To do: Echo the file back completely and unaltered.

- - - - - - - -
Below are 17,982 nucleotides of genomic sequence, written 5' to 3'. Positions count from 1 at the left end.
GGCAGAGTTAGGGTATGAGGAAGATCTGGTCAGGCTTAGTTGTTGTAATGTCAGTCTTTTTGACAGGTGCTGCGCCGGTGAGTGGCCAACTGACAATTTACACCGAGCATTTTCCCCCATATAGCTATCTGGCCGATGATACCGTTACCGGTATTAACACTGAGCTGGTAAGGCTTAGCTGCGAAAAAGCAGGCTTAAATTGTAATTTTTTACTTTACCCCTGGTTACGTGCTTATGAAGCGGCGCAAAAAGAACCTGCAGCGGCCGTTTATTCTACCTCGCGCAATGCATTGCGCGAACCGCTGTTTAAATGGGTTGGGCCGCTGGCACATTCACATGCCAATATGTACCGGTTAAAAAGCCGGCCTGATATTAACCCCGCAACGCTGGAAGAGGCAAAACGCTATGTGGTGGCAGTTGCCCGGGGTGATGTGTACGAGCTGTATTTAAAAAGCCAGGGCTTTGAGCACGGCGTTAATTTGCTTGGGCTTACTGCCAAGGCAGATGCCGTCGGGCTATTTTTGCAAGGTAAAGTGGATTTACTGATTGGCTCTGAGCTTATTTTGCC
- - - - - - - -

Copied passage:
Below are 17,982 nucleotides of genomic sequence, written 5' to 3'. Positions count from 1 at the left end.
GGCAGAGTTAGGGTATGAGGAAGATCTGGTCAGGCTTAGTTGTTGTAATGTCAGTCTTTTTGACAGGTGCTGCGCCGGTGAGTGGCCAACTGACAATTTACACCGAGCATTTTCCCCCATATAGCTATCTGGCCGATGATACCGTTACCGGTATTAACACTGAGCTGGTAAGGCTTAGCTGCGAAAAAGCAGGCTTAAATTGTAATTTTTTACTTTACCCCTGGTTACGTGCTTATGAAGCGGCGCAAAAAGAACCTGCAGCGGCCGTTTATTCTACCTCGCGCAATGCATTGCGCGAACCGCTGTTTAAATGGGTTGGGCCGCTGGCACATTCACATGCCAATATGTACCGGTTAAAAAGCCGGCCTGATATTAACCCCGCAACGCTGGAAGAGGCAAAACGCTATGTGGTGGCAGTTGCCCGGGGTGATGTGTACGAGCTGTATTTAAAAAGCCAGGGCTTTGAGCACGGCGTTAATTTGCTTGGGCTTACTGCCAAGGCAGATGCCGTCGGGCTATTTTTGCAAGGTAAAGTGGATTTACTGATTGGCTCTGAGCTTATTTTGCC